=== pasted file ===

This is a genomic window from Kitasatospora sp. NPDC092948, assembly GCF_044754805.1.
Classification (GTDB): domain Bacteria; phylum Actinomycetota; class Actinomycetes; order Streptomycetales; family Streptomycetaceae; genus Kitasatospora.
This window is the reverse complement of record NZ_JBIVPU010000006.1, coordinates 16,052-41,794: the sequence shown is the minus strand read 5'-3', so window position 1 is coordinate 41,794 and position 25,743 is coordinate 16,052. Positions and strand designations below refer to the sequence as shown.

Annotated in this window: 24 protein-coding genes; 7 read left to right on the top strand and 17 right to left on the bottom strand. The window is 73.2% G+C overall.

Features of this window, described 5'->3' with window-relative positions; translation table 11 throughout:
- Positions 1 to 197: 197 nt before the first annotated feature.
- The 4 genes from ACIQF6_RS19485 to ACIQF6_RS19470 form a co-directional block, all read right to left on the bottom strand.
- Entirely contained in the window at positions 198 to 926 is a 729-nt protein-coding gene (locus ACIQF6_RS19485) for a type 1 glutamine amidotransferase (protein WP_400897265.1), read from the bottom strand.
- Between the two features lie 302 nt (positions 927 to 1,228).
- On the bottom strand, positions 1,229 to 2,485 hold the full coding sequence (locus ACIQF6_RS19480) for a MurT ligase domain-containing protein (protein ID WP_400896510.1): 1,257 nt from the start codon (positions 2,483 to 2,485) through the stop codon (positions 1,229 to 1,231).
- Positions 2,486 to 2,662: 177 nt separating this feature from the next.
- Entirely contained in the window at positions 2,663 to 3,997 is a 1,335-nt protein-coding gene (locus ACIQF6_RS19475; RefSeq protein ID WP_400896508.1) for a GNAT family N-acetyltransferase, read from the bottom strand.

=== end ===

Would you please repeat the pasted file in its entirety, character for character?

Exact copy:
This is a genomic window from Kitasatospora sp. NPDC092948, assembly GCF_044754805.1.
Classification (GTDB): domain Bacteria; phylum Actinomycetota; class Actinomycetes; order Streptomycetales; family Streptomycetaceae; genus Kitasatospora.
This window is the reverse complement of record NZ_JBIVPU010000006.1, coordinates 16,052-41,794: the sequence shown is the minus strand read 5'-3', so window position 1 is coordinate 41,794 and position 25,743 is coordinate 16,052. Positions and strand designations below refer to the sequence as shown.

Annotated in this window: 24 protein-coding genes; 7 read left to right on the top strand and 17 right to left on the bottom strand. The window is 73.2% G+C overall.

Features of this window, described 5'->3' with window-relative positions; translation table 11 throughout:
- Positions 1 to 197: 197 nt before the first annotated feature.
- The 4 genes from ACIQF6_RS19485 to ACIQF6_RS19470 form a co-directional block, all read right to left on the bottom strand.
- Entirely contained in the window at positions 198 to 926 is a 729-nt protein-coding gene (locus ACIQF6_RS19485) for a type 1 glutamine amidotransferase (protein WP_400897265.1), read from the bottom strand.
- Between the two features lie 302 nt (positions 927 to 1,228).
- On the bottom strand, positions 1,229 to 2,485 hold the full coding sequence (locus ACIQF6_RS19480) for a MurT ligase domain-containing protein (protein ID WP_400896510.1): 1,257 nt from the start codon (positions 2,483 to 2,485) through the stop codon (positions 1,229 to 1,231).
- Positions 2,486 to 2,662: 177 nt separating this feature from the next.
- Entirely contained in the window at positions 2,663 to 3,997 is a 1,335-nt protein-coding gene (locus ACIQF6_RS19475; RefSeq protein ID WP_400896508.1) for a GNAT family N-acetyltransferase, read from the bottom strand.